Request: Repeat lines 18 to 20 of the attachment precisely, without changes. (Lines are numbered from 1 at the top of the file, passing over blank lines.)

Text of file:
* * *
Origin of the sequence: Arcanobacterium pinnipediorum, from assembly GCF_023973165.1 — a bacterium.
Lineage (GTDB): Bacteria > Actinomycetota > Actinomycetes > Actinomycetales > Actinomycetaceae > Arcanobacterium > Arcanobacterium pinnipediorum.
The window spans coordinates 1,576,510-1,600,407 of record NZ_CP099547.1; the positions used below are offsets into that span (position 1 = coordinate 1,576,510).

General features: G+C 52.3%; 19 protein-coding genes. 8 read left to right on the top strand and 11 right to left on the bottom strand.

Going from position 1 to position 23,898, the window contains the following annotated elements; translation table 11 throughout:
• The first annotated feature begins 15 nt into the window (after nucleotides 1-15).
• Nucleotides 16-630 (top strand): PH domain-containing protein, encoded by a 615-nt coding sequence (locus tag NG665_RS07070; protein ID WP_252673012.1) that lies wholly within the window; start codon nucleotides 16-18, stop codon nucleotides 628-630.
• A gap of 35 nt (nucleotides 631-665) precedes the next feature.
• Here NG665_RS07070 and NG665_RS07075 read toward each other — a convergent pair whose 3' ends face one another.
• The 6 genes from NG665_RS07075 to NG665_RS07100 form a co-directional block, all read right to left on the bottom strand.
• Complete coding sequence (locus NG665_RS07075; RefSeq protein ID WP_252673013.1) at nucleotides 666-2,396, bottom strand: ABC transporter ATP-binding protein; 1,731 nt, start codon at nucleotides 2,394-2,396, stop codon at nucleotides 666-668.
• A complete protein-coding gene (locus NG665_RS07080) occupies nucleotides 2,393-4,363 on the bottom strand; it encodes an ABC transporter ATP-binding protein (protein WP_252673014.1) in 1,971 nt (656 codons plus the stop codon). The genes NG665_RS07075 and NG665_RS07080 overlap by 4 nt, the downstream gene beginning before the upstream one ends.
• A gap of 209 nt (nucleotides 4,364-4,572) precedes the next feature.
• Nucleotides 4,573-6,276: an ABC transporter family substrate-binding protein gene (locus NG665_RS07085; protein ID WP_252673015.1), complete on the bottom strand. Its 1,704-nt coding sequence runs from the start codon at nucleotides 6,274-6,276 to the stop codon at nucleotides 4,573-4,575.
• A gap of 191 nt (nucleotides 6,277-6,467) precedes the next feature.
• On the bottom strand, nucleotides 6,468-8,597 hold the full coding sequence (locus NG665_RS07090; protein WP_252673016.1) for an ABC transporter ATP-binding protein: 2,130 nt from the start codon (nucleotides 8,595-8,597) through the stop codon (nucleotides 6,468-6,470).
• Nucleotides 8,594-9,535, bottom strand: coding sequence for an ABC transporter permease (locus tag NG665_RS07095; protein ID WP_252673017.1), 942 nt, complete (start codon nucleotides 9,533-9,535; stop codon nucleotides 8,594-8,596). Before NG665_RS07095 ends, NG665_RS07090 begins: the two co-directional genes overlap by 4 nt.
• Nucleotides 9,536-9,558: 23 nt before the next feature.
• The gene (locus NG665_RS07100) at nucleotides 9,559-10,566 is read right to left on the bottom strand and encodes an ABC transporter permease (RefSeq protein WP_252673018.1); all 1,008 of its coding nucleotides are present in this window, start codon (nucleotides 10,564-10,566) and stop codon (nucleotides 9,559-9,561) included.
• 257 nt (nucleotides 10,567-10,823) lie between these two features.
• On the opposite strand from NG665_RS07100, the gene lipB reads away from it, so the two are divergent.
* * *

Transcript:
• Nucleotides 9,536-9,558: 23 nt before the next feature.
• The gene (locus NG665_RS07100) at nucleotides 9,559-10,566 is read right to left on the bottom strand and encodes an ABC transporter permease (RefSeq protein WP_252673018.1); all 1,008 of its coding nucleotides are present in this window, start codon (nucleotides 10,564-10,566) and stop codon (nucleotides 9,559-9,561) included.
• 257 nt (nucleotides 10,567-10,823) lie between these two features.